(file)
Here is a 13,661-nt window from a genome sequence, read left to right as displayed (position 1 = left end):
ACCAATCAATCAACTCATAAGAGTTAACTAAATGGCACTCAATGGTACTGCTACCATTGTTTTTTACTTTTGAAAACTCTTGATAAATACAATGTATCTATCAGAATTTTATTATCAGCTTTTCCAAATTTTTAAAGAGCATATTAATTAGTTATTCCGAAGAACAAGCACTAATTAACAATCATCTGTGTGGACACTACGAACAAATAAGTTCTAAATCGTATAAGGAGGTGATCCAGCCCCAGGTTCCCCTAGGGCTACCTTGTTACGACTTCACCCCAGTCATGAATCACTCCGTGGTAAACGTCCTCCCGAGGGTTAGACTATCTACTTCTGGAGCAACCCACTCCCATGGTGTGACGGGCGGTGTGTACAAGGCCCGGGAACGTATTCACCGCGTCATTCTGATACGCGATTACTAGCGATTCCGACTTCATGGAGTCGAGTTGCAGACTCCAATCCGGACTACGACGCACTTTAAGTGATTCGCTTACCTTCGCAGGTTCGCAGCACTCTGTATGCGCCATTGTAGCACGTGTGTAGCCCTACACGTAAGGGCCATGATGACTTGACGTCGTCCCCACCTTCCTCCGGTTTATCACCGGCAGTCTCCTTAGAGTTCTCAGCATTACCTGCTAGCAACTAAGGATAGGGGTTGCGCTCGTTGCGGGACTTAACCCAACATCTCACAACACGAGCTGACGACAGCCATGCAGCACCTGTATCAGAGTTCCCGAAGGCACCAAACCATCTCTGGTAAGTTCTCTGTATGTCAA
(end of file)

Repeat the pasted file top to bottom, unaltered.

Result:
Here is a 13,661-nt window from a genome sequence, read left to right as displayed (position 1 = left end):
ACCAATCAATCAACTCATAAGAGTTAACTAAATGGCACTCAATGGTACTGCTACCATTGTTTTTTACTTTTGAAAACTCTTGATAAATACAATGTATCTATCAGAATTTTATTATCAGCTTTTCCAAATTTTTAAAGAGCATATTAATTAGTTATTCCGAAGAACAAGCACTAATTAACAATCATCTGTGTGGACACTACGAACAAATAAGTTCTAAATCGTATAAGGAGGTGATCCAGCCCCAGGTTCCCCTAGGGCTACCTTGTTACGACTTCACCCCAGTCATGAATCACTCCGTGGTAAACGTCCTCCCGAGGGTTAGACTATCTACTTCTGGAGCAACCCACTCCCATGGTGTGACGGGCGGTGTGTACAAGGCCCGGGAACGTATTCACCGCGTCATTCTGATACGCGATTACTAGCGATTCCGACTTCATGGAGTCGAGTTGCAGACTCCAATCCGGACTACGACGCACTTTAAGTGATTCGCTTACCTTCGCAGGTTCGCAGCACTCTGTATGCGCCATTGTAGCACGTGTGTAGCCCTACACGTAAGGGCCATGATGACTTGACGTCGTCCCCACCTTCCTCCGGTTTATCACCGGCAGTCTCCTTAGAGTTCTCAGCATTACCTGCTAGCAACTAAGGATAGGGGTTGCGCTCGTTGCGGGACTTAACCCAACATCTCACAACACGAGCTGACGACAGCCATGCAGCACCTGTATCAGAGTTCCCGAAGGCACCAAACCATCTCTGGTAAGTTCTCTGTATGTCAA